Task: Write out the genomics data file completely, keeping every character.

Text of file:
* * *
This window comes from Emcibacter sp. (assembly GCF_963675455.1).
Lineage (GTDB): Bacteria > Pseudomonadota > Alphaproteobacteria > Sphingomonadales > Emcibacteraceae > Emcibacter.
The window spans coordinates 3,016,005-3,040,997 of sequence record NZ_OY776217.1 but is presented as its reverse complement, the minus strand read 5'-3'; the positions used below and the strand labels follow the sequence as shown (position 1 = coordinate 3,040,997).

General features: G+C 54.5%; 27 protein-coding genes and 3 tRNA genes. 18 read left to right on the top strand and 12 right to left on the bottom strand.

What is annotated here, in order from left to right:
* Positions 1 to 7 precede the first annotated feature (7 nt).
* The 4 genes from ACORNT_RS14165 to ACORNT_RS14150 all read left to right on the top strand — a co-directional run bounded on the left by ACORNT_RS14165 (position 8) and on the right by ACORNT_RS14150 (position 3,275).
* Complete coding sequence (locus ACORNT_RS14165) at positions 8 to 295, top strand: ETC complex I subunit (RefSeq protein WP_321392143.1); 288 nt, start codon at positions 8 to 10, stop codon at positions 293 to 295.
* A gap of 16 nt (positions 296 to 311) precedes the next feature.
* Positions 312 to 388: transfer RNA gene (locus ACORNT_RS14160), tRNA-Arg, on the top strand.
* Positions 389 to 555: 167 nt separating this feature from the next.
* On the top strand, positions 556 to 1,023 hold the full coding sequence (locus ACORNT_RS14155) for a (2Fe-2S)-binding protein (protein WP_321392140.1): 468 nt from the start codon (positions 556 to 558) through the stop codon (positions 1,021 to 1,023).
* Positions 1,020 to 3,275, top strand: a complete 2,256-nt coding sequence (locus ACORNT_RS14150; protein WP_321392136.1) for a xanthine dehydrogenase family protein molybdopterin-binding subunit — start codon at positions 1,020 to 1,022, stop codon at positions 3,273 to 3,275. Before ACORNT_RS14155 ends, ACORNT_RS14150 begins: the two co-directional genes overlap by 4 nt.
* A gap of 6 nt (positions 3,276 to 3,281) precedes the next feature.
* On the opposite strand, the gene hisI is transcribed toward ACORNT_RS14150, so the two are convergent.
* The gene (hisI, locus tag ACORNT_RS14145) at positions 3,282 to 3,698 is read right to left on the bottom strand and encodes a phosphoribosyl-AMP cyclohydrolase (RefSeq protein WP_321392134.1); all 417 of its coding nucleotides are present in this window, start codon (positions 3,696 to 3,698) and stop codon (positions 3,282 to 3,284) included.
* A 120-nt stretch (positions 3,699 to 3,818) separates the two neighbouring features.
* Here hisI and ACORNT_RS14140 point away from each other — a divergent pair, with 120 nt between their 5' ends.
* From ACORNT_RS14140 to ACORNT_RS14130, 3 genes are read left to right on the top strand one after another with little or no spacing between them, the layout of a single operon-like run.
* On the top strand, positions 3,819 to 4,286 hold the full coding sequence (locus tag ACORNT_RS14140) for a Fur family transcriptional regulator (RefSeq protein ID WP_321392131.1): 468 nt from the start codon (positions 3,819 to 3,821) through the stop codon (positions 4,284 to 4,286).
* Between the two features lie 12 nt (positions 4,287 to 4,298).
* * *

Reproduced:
This window comes from Emcibacter sp. (assembly GCF_963675455.1).
Lineage (GTDB): Bacteria > Pseudomonadota > Alphaproteobacteria > Sphingomonadales > Emcibacteraceae > Emcibacter.
The window spans coordinates 3,016,005-3,040,997 of sequence record NZ_OY776217.1 but is presented as its reverse complement, the minus strand read 5'-3'; the positions used below and the strand labels follow the sequence as shown (position 1 = coordinate 3,040,997).

General features: G+C 54.5%; 27 protein-coding genes and 3 tRNA genes. 18 read left to right on the top strand and 12 right to left on the bottom strand.

What is annotated here, in order from left to right:
* Positions 1 to 7 precede the first annotated feature (7 nt).
* The 4 genes from ACORNT_RS14165 to ACORNT_RS14150 all read left to right on the top strand — a co-directional run bounded on the left by ACORNT_RS14165 (position 8) and on the right by ACORNT_RS14150 (position 3,275).
* Complete coding sequence (locus ACORNT_RS14165) at positions 8 to 295, top strand: ETC complex I subunit (RefSeq protein WP_321392143.1); 288 nt, start codon at positions 8 to 10, stop codon at positions 293 to 295.
* A gap of 16 nt (positions 296 to 311) precedes the next feature.
* Positions 312 to 388: transfer RNA gene (locus ACORNT_RS14160), tRNA-Arg, on the top strand.
* Positions 389 to 555: 167 nt separating this feature from the next.
* On the top strand, positions 556 to 1,023 hold the full coding sequence (locus ACORNT_RS14155) for a (2Fe-2S)-binding protein (protein WP_321392140.1): 468 nt from the start codon (positions 556 to 558) through the stop codon (positions 1,021 to 1,023).
* Positions 1,020 to 3,275, top strand: a complete 2,256-nt coding sequence (locus ACORNT_RS14150; protein WP_321392136.1) for a xanthine dehydrogenase family protein molybdopterin-binding subunit — start codon at positions 1,020 to 1,022, stop codon at positions 3,273 to 3,275. Before ACORNT_RS14155 ends, ACORNT_RS14150 begins: the two co-directional genes overlap by 4 nt.
* A gap of 6 nt (positions 3,276 to 3,281) precedes the next feature.
* On the opposite strand, the gene hisI is transcribed toward ACORNT_RS14150, so the two are convergent.
* The gene (hisI, locus tag ACORNT_RS14145) at positions 3,282 to 3,698 is read right to left on the bottom strand and encodes a phosphoribosyl-AMP cyclohydrolase (RefSeq protein WP_321392134.1); all 417 of its coding nucleotides are present in this window, start codon (positions 3,696 to 3,698) and stop codon (positions 3,282 to 3,284) included.
* A 120-nt stretch (positions 3,699 to 3,818) separates the two neighbouring features.
* Here hisI and ACORNT_RS14140 point away from each other — a divergent pair, with 120 nt between their 5' ends.
* From ACORNT_RS14140 to ACORNT_RS14130, 3 genes are read left to right on the top strand one after another with little or no spacing between them, the layout of a single operon-like run.
* On the top strand, positions 3,819 to 4,286 hold the full coding sequence (locus tag ACORNT_RS14140) for a Fur family transcriptional regulator (RefSeq protein ID WP_321392131.1): 468 nt from the start codon (positions 3,819 to 3,821) through the stop codon (positions 4,284 to 4,286).
* Between the two features lie 12 nt (positions 4,287 to 4,298).